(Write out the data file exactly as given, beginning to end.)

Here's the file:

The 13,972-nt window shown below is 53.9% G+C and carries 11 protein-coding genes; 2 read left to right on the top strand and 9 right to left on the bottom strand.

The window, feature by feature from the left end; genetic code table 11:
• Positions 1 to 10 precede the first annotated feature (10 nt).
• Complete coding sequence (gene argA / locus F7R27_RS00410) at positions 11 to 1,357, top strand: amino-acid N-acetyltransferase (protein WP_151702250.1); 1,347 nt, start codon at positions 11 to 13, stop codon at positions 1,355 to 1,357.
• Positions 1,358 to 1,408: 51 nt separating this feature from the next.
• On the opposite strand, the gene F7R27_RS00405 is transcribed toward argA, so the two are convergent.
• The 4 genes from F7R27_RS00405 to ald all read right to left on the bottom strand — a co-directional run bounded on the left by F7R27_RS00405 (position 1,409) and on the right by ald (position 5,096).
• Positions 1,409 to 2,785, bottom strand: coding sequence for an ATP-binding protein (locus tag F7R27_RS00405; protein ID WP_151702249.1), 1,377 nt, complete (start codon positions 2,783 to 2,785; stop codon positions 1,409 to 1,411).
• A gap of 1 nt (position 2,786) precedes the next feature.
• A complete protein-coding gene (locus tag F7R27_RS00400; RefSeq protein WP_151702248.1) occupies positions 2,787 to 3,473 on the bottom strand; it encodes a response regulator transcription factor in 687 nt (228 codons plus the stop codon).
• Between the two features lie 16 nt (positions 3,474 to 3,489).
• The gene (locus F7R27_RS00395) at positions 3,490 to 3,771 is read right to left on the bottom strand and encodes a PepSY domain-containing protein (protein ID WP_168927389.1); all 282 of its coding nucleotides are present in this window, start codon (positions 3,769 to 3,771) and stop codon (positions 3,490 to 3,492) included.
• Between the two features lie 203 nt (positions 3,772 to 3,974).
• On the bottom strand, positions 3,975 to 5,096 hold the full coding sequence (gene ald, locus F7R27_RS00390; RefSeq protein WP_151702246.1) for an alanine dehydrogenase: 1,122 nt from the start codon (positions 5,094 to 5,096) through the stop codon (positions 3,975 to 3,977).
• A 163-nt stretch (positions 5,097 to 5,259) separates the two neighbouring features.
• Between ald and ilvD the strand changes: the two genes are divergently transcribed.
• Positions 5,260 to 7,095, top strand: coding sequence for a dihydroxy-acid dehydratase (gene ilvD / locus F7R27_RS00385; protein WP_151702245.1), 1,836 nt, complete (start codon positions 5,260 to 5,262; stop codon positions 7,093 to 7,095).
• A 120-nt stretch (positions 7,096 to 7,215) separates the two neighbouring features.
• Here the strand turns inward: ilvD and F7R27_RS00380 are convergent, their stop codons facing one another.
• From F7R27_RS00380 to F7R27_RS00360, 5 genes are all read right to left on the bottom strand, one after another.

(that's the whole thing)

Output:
The 13,972-nt window shown below is 53.9% G+C and carries 11 protein-coding genes; 2 read left to right on the top strand and 9 right to left on the bottom strand.

The window, feature by feature from the left end; genetic code table 11:
• Positions 1 to 10 precede the first annotated feature (10 nt).
• Complete coding sequence (gene argA / locus F7R27_RS00410) at positions 11 to 1,357, top strand: amino-acid N-acetyltransferase (protein WP_151702250.1); 1,347 nt, start codon at positions 11 to 13, stop codon at positions 1,355 to 1,357.
• Positions 1,358 to 1,408: 51 nt separating this feature from the next.
• On the opposite strand, the gene F7R27_RS00405 is transcribed toward argA, so the two are convergent.
• The 4 genes from F7R27_RS00405 to ald all read right to left on the bottom strand — a co-directional run bounded on the left by F7R27_RS00405 (position 1,409) and on the right by ald (position 5,096).
• Positions 1,409 to 2,785, bottom strand: coding sequence for an ATP-binding protein (locus tag F7R27_RS00405; protein ID WP_151702249.1), 1,377 nt, complete (start codon positions 2,783 to 2,785; stop codon positions 1,409 to 1,411).
• A gap of 1 nt (position 2,786) precedes the next feature.
• A complete protein-coding gene (locus tag F7R27_RS00400; RefSeq protein WP_151702248.1) occupies positions 2,787 to 3,473 on the bottom strand; it encodes a response regulator transcription factor in 687 nt (228 codons plus the stop codon).
• Between the two features lie 16 nt (positions 3,474 to 3,489).
• The gene (locus F7R27_RS00395) at positions 3,490 to 3,771 is read right to left on the bottom strand and encodes a PepSY domain-containing protein (protein ID WP_168927389.1); all 282 of its coding nucleotides are present in this window, start codon (positions 3,769 to 3,771) and stop codon (positions 3,490 to 3,492) included.
• Between the two features lie 203 nt (positions 3,772 to 3,974).
• On the bottom strand, positions 3,975 to 5,096 hold the full coding sequence (gene ald, locus F7R27_RS00390; RefSeq protein WP_151702246.1) for an alanine dehydrogenase: 1,122 nt from the start codon (positions 5,094 to 5,096) through the stop codon (positions 3,975 to 3,977).
• A 163-nt stretch (positions 5,097 to 5,259) separates the two neighbouring features.
• Between ald and ilvD the strand changes: the two genes are divergently transcribed.
• Positions 5,260 to 7,095, top strand: coding sequence for a dihydroxy-acid dehydratase (gene ilvD / locus F7R27_RS00385; protein WP_151702245.1), 1,836 nt, complete (start codon positions 5,260 to 5,262; stop codon positions 7,093 to 7,095).
• A 120-nt stretch (positions 7,096 to 7,215) separates the two neighbouring features.
• Here the strand turns inward: ilvD and F7R27_RS00380 are convergent, their stop codons facing one another.
• From F7R27_RS00380 to F7R27_RS00360, 5 genes are all read right to left on the bottom strand, one after another.